As an aside, if you want to hear the best possible live recordings from 2008, I would recommend downloading the Vienna show. It was taped by a fellow named Martin, whose been a big taper and trader of Massive Attack live recordings now for nearly a decade. The sound quality of this particular show, is one of the best I’ve heard for an audience recording.
Of all the songs on this list, this is the one that sounds the most “Mezzanine”-esque of them all. Which is no bad thing at all, as Mezzanine was my gateway into Massive Attack and is still my favourite album.
Also, what’s great about this track is that its an awesome duet between D&G, just like on Risingson or Mezzanine. I always enjoy the interplay between them on these tracks and when they perform them live on stage, so getting a new one to add to that small number of songs was welcome.
Also, I love in the live version how they blended in the instrumental intro to Flat Of The Blade with Heartcliffe Star, becoming the opening number for the 2009 leg of the Heligoland tour, which I preferred to the United Snakes opener that they adopted for the 2010 shows.
As for why it did’nt make the final cut of Heligoland? Well, I guess in retrospect it was a bit too punky and abrasive for the rest of the album. Hopefully they’ll find a home for it one of these days.
Another duet song, this time between 3D and Martina Topley Bird, that debuted at the beginning of 2010 tour. Invade Me ended up replacing Red Light from the setlist. It’s got this lovely dramatic pulsing rhythm to it that flows throughout the song and Martina and 3D’s vocals sit well beside each other. It reminds me of some of the best of Martina’s tracks with Tricky in that respect.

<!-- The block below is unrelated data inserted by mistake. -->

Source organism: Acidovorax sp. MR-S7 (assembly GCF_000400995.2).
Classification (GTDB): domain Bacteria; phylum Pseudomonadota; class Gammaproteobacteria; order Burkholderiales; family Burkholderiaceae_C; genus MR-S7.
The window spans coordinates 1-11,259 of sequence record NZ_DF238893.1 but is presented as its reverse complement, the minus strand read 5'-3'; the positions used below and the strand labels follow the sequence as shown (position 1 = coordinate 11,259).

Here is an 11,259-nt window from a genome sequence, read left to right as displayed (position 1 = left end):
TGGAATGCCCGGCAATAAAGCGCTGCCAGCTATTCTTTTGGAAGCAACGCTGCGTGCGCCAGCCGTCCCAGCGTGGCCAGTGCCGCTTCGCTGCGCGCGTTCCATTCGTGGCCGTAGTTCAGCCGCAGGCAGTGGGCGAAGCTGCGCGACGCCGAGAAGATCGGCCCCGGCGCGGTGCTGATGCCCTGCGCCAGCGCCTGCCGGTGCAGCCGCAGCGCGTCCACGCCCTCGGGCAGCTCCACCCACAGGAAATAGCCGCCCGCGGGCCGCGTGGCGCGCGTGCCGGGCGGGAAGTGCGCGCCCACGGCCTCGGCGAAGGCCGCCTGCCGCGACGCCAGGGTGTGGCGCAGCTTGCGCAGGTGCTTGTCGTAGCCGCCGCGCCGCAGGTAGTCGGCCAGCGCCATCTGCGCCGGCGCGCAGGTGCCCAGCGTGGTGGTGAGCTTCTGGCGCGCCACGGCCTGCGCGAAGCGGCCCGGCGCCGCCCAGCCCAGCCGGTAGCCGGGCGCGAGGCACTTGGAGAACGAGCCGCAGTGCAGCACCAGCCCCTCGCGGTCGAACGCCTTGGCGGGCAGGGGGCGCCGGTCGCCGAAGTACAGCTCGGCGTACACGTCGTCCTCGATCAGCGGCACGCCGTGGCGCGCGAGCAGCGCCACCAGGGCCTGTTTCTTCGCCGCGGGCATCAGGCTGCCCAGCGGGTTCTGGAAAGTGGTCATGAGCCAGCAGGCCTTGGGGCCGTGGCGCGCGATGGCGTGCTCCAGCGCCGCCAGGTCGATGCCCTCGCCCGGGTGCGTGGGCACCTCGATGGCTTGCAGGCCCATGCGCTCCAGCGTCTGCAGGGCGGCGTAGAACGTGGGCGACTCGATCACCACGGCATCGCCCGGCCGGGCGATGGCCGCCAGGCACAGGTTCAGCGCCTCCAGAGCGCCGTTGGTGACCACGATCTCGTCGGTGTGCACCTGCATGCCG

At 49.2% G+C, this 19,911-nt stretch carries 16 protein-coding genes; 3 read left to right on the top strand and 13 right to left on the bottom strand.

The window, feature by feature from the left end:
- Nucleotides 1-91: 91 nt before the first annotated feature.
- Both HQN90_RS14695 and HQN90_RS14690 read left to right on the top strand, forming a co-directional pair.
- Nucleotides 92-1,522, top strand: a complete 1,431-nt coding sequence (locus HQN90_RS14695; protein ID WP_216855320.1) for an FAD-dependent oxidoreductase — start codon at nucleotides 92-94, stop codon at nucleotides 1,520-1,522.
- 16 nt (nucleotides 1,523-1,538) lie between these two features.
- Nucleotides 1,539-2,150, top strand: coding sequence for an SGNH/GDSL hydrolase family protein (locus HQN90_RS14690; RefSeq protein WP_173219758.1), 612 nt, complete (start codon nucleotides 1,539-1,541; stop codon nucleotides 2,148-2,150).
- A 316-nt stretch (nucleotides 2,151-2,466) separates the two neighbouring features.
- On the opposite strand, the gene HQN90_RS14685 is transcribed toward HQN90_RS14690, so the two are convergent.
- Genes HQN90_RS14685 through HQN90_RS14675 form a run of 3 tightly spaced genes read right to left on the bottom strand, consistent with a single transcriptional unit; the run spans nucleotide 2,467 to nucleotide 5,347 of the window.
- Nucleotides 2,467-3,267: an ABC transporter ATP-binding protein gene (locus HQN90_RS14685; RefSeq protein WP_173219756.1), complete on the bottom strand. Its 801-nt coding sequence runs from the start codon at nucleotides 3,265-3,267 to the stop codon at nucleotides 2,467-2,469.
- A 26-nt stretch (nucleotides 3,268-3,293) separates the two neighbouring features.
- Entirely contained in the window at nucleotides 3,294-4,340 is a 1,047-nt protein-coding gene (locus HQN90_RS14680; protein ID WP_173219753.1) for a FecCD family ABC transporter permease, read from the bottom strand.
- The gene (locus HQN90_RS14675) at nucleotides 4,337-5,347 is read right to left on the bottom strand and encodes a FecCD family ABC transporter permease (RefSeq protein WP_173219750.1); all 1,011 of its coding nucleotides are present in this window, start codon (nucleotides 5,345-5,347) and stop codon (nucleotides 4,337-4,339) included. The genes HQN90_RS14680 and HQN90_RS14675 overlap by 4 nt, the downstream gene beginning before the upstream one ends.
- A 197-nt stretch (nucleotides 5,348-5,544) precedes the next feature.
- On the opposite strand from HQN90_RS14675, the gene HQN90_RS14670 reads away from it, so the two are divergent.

In his interview with state.ie, 3D said that Invade Me nearly made the cut for Heligoland, so by the sounds of that they must have a finished version of the song ready to go. They really should have put it or maybe Red Light on the deluxe edition of the album instead of fobbing us off with United Snakes, which had already been released on the False Flags EP nearly four years prior to that. Including United Snakes on the deluxe edition was a lazy move, just saying. OK, rant over.
Last but not least, we have the 11/11/11 Demo song, or is it, 3D & Vermona? Either way, if it gets a proper release then I doubt it will be named either one of those two titles. It certainly puts their last internet-only release demo “Nature Of Threat”, from all the way back in 2000 to shame.
For a demo, I thought 11/11/11 was a nice way to end 2011 for Massive Attack by giving something free and unexpectedly back to their fans. I think they could just release it as is on iTunes at the very least, so I don’t have to put up with listening to the severely compressed 128kbps mp3 of it anymore.
You may also want to check out my (sic:) poor attempt at deciphering the lyrics to it.